Support for families with children on the Autistic spectrum is not easily come by as the condition is not well known in South Africa even though it is said that every 20 minutes a child is born with Autism.  Everyone knows about AIDS, few know about Autism.  

Some people have heard about Autism but they do not really know what it means or how the condition is manifested.This makes it even harder for the parents to constantly explain that their child is not naughty and cannot help his reactions. 

Society and even family members pressurize the parents with “advice” since the parents of the child does not seem to know how to discipline or educate the child.This puts further stress on the parents because they start doubting themselves and their abilities to cope.  Parents start feeling that they have failed the child in some way.

There is presently no cure for Autism, this is a fact, however it is treatable.  No-one has conclusively proved or produced concrete evidence about this condition either.All the learned scientists are still speculating about the cause and/or future cure.There are interventions that help alleviate symptoms, but it does not cure Autism or Asperger Syndrome. 

Other siblings in the family may also experience stress because the parents spend so much time and energy on the child who lives with Autism.This can cause siblings to become jealous.They may experience frustration because they feel robbed.They may find it difficult to relate or have a conversation with their brother or sister.

Siblings can become targets for aggressive behavior. They may be concerned that they will have to care for the child living with Autism after the death of the parents.Siblings can also be stressed because they empathise with the stress and grief that they see their parents going through.They might even try to make up for the deficits in the child living with Autism.

It is therefore important for parents and siblings to recharge on a regular basis.No one can take care of anyone if they do not take care of themselves first.  Parents and siblings have to find time and space for themselves so that can let go of pent-up anger and frustration.Get out and relax.Invest in getting organised and try and live as normal a life as possible.If  parents and siblings find no joy in life, how can the child feel happy and safe? 

Another source of stress for parents of children with Autism is that children and adults on the Autism Spectrum may find it difficult to express their basic wants and needs.  Parents constantly have to guess what is wrong, leaving the parent or caregiver feeling inapt and frustrated.

Parents are “forced” to provide constant structure for the child in the home environment where there might be other siblings who must also be taken into consideration. Treatment for Autism is expensive and can seriously test the family budget.  The cost of treatment can necessitate that both parents work.  On top of this, the child with Autism frequently struggles to fall asleep which leaves parents exhausted and physically drained.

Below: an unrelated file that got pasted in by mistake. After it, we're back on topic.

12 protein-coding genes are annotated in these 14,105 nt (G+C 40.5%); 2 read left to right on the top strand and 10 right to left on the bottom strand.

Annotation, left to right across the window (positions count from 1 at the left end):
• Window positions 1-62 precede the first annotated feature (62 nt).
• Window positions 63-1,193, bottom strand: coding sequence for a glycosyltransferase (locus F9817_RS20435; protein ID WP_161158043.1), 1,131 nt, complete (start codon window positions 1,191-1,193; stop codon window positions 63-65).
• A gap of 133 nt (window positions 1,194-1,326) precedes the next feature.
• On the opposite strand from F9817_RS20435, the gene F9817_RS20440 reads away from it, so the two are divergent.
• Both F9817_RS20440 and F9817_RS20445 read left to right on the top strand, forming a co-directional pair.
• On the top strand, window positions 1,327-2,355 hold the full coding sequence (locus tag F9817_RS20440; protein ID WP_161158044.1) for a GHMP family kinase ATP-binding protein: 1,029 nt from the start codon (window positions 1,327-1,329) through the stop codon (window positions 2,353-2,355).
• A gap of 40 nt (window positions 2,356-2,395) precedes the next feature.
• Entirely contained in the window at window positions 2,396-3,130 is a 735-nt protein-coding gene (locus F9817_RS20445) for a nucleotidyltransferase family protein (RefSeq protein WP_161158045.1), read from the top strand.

Most families find it hard to attend social gatherings due to the child  sensory problems for example.  Many children only eat certain foods or have certain mannerisms which are not socially acceptable. 

Not being able to do things as a family can impact the marital relationship. It is difficult for husband and wife to spend quality time alone with each other due to the lack of trained staff or family that can watch the child.

Another source of stress for parents and caregivers are the reaction of the community when the child livingwith Autism “misbehaves” on an outing.People, not understanding Autism, make unkind comments, stare or laugh when the child acts inappropriately.Many parents stop taking the child out and become isolated from their friends, relatives and the community.

One of my children, who love to help me do shopping, one day insisted on removing groceries from the shelf and repacking the items on the shelf where it normally used to be displayed.

A week later, while we were in the same shop, he heard a man swearing when something hecarried fell.My son walked up to him, pointed his finger at him and told him: “that is not a nice word, don’t say it again”

He has also, on occasion removed food from a trolley, telling the lady that:“mamma says this food is not good, you must eat vegetables”

Changes in the attitude of parents can make a big difference, and there are many ways to work on your own feelings.

We must love our child unconditionally and remember that our child can learn and make progress if we allow him or her space to do so.We should remember that our child did not choose to be on the Autistic Spectrum and that without our support and vote of confidence; their chances of becoming self-reliant and successful are slim. 

We should remember four things: 

We are our children’s advocates.

Social rules do not make sense to our children so we should show more compassion and ignore those who don’t, and

We did not always meet our parent’s standards and expectations but they loved us anyway!

We have to understand that our emotions, frustrations and grief are valid and normal. Children on the Autistic Spectrum are alive and real and deserve parents and communities who will value them for who and what they are.